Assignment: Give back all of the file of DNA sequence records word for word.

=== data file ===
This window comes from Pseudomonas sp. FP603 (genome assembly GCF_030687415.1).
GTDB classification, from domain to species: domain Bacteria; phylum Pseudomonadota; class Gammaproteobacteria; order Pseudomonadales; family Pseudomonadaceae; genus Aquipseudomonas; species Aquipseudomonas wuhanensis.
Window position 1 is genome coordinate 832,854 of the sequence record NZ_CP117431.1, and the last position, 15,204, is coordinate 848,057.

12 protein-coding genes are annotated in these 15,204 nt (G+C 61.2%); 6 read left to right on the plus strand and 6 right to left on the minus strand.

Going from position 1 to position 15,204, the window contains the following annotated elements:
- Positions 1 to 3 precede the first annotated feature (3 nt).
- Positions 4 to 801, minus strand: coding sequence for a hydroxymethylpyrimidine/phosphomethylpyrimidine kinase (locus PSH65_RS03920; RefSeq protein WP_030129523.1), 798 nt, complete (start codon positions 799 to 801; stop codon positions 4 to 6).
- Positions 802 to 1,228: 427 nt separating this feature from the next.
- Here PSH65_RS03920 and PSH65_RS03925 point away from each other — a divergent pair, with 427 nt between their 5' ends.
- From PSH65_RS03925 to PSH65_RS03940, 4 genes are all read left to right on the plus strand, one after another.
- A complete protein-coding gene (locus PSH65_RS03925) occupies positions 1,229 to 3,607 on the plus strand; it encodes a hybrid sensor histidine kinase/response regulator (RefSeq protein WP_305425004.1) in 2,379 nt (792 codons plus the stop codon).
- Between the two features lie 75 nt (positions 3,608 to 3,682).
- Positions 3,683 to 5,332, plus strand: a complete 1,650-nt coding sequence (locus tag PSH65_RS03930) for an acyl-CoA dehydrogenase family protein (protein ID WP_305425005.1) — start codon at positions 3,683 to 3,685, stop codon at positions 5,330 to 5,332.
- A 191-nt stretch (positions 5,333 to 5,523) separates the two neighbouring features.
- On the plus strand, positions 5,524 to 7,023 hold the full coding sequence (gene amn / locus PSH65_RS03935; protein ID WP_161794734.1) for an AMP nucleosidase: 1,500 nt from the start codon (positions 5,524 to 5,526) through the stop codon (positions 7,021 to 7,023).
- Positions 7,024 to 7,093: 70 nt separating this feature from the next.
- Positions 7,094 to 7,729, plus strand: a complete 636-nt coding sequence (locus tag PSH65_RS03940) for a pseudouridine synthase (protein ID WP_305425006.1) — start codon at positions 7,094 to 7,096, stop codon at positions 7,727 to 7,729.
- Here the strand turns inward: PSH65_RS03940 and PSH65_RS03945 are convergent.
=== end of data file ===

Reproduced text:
This window comes from Pseudomonas sp. FP603 (genome assembly GCF_030687415.1).
GTDB classification, from domain to species: domain Bacteria; phylum Pseudomonadota; class Gammaproteobacteria; order Pseudomonadales; family Pseudomonadaceae; genus Aquipseudomonas; species Aquipseudomonas wuhanensis.
Window position 1 is genome coordinate 832,854 of the sequence record NZ_CP117431.1, and the last position, 15,204, is coordinate 848,057.

12 protein-coding genes are annotated in these 15,204 nt (G+C 61.2%); 6 read left to right on the plus strand and 6 right to left on the minus strand.

Going from position 1 to position 15,204, the window contains the following annotated elements:
- Positions 1 to 3 precede the first annotated feature (3 nt).
- Positions 4 to 801, minus strand: coding sequence for a hydroxymethylpyrimidine/phosphomethylpyrimidine kinase (locus PSH65_RS03920; RefSeq protein WP_030129523.1), 798 nt, complete (start codon positions 799 to 801; stop codon positions 4 to 6).
- Positions 802 to 1,228: 427 nt separating this feature from the next.
- Here PSH65_RS03920 and PSH65_RS03925 point away from each other — a divergent pair, with 427 nt between their 5' ends.
- From PSH65_RS03925 to PSH65_RS03940, 4 genes are all read left to right on the plus strand, one after another.
- A complete protein-coding gene (locus PSH65_RS03925) occupies positions 1,229 to 3,607 on the plus strand; it encodes a hybrid sensor histidine kinase/response regulator (RefSeq protein WP_305425004.1) in 2,379 nt (792 codons plus the stop codon).
- Between the two features lie 75 nt (positions 3,608 to 3,682).
- Positions 3,683 to 5,332, plus strand: a complete 1,650-nt coding sequence (locus tag PSH65_RS03930) for an acyl-CoA dehydrogenase family protein (protein ID WP_305425005.1) — start codon at positions 3,683 to 3,685, stop codon at positions 5,330 to 5,332.
- A 191-nt stretch (positions 5,333 to 5,523) separates the two neighbouring features.
- On the plus strand, positions 5,524 to 7,023 hold the full coding sequence (gene amn / locus PSH65_RS03935; protein ID WP_161794734.1) for an AMP nucleosidase: 1,500 nt from the start codon (positions 5,524 to 5,526) through the stop codon (positions 7,021 to 7,023).
- Positions 7,024 to 7,093: 70 nt separating this feature from the next.
- Positions 7,094 to 7,729, plus strand: a complete 636-nt coding sequence (locus tag PSH65_RS03940) for a pseudouridine synthase (protein ID WP_305425006.1) — start codon at positions 7,094 to 7,096, stop codon at positions 7,727 to 7,729.
- Here the strand turns inward: PSH65_RS03940 and PSH65_RS03945 are convergent.